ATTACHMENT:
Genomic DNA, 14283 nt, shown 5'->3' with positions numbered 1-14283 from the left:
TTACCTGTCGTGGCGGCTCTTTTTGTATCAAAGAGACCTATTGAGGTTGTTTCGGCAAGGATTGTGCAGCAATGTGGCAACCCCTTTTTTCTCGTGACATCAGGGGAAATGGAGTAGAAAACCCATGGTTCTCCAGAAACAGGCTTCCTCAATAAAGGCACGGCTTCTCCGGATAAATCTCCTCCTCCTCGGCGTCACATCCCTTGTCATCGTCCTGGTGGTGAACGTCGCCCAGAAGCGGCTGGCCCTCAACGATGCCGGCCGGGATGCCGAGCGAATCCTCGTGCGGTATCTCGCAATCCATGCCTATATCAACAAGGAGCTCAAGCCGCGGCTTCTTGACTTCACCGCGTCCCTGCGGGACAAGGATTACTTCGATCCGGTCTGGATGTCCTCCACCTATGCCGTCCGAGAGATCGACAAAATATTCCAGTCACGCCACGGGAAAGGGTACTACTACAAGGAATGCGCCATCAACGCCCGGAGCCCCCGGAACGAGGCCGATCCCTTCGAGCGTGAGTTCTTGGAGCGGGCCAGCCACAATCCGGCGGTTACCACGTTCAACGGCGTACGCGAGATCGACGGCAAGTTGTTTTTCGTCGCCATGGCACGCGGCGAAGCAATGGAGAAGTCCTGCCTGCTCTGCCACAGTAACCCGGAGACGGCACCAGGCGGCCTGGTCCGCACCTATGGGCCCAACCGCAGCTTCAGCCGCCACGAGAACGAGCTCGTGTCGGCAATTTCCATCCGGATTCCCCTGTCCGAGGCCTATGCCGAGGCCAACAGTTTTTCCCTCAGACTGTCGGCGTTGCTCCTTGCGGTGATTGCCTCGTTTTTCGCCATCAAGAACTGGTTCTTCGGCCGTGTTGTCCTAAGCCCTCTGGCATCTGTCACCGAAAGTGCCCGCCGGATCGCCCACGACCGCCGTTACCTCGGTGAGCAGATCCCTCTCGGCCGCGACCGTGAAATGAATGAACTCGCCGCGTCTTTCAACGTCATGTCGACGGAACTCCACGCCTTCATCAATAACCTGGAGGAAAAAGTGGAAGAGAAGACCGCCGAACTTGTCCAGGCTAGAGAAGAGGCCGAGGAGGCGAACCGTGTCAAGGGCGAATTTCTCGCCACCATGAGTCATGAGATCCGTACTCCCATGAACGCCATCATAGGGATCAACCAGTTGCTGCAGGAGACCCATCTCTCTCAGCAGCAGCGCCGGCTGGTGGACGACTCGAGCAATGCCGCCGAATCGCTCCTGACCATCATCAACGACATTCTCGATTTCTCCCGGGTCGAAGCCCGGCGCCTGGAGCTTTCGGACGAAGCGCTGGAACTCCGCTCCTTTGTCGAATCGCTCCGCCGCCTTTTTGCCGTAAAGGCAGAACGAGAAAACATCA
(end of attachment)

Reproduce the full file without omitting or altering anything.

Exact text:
Genomic DNA, 14283 nt, shown 5'->3' with positions numbered 1-14283 from the left:
TTACCTGTCGTGGCGGCTCTTTTTGTATCAAAGAGACCTATTGAGGTTGTTTCGGCAAGGATTGTGCAGCAATGTGGCAACCCCTTTTTTCTCGTGACATCAGGGGAAATGGAGTAGAAAACCCATGGTTCTCCAGAAACAGGCTTCCTCAATAAAGGCACGGCTTCTCCGGATAAATCTCCTCCTCCTCGGCGTCACATCCCTTGTCATCGTCCTGGTGGTGAACGTCGCCCAGAAGCGGCTGGCCCTCAACGATGCCGGCCGGGATGCCGAGCGAATCCTCGTGCGGTATCTCGCAATCCATGCCTATATCAACAAGGAGCTCAAGCCGCGGCTTCTTGACTTCACCGCGTCCCTGCGGGACAAGGATTACTTCGATCCGGTCTGGATGTCCTCCACCTATGCCGTCCGAGAGATCGACAAAATATTCCAGTCACGCCACGGGAAAGGGTACTACTACAAGGAATGCGCCATCAACGCCCGGAGCCCCCGGAACGAGGCCGATCCCTTCGAGCGTGAGTTCTTGGAGCGGGCCAGCCACAATCCGGCGGTTACCACGTTCAACGGCGTACGCGAGATCGACGGCAAGTTGTTTTTCGTCGCCATGGCACGCGGCGAAGCAATGGAGAAGTCCTGCCTGCTCTGCCACAGTAACCCGGAGACGGCACCAGGCGGCCTGGTCCGCACCTATGGGCCCAACCGCAGCTTCAGCCGCCACGAGAACGAGCTCGTGTCGGCAATTTCCATCCGGATTCCCCTGTCCGAGGCCTATGCCGAGGCCAACAGTTTTTCCCTCAGACTGTCGGCGTTGCTCCTTGCGGTGATTGCCTCGTTTTTCGCCATCAAGAACTGGTTCTTCGGCCGTGTTGTCCTAAGCCCTCTGGCATCTGTCACCGAAAGTGCCCGCCGGATCGCCCACGACCGCCGTTACCTCGGTGAGCAGATCCCTCTCGGCCGCGACCGTGAAATGAATGAACTCGCCGCGTCTTTCAACGTCATGTCGACGGAACTCCACGCCTTCATCAATAACCTGGAGGAAAAAGTGGAAGAGAAGACCGCCGAACTTGTCCAGGCTAGAGAAGAGGCCGAGGAGGCGAACCGTGTCAAGGGCGAATTTCTCGCCACCATGAGTCATGAGATCCGTACTCCCATGAACGCCATCATAGGGATCAACCAGTTGCTGCAGGAGACCCATCTCTCTCAGCAGCAGCGCCGGCTGGTGGACGACTCGAGCAATGCCGCCGAATCGCTCCTGACCATCATCAACGACATTCTCGATTTCTCCCGGGTCGAAGCCCGGCGCCTGGAGCTTTCGGACGAAGCGCTGGAACTCCGCTCCTTTGTCGAATCGCTCCGCCGCCTTTTTGCCGTAAAGGCAGAACGAGAAAACATCA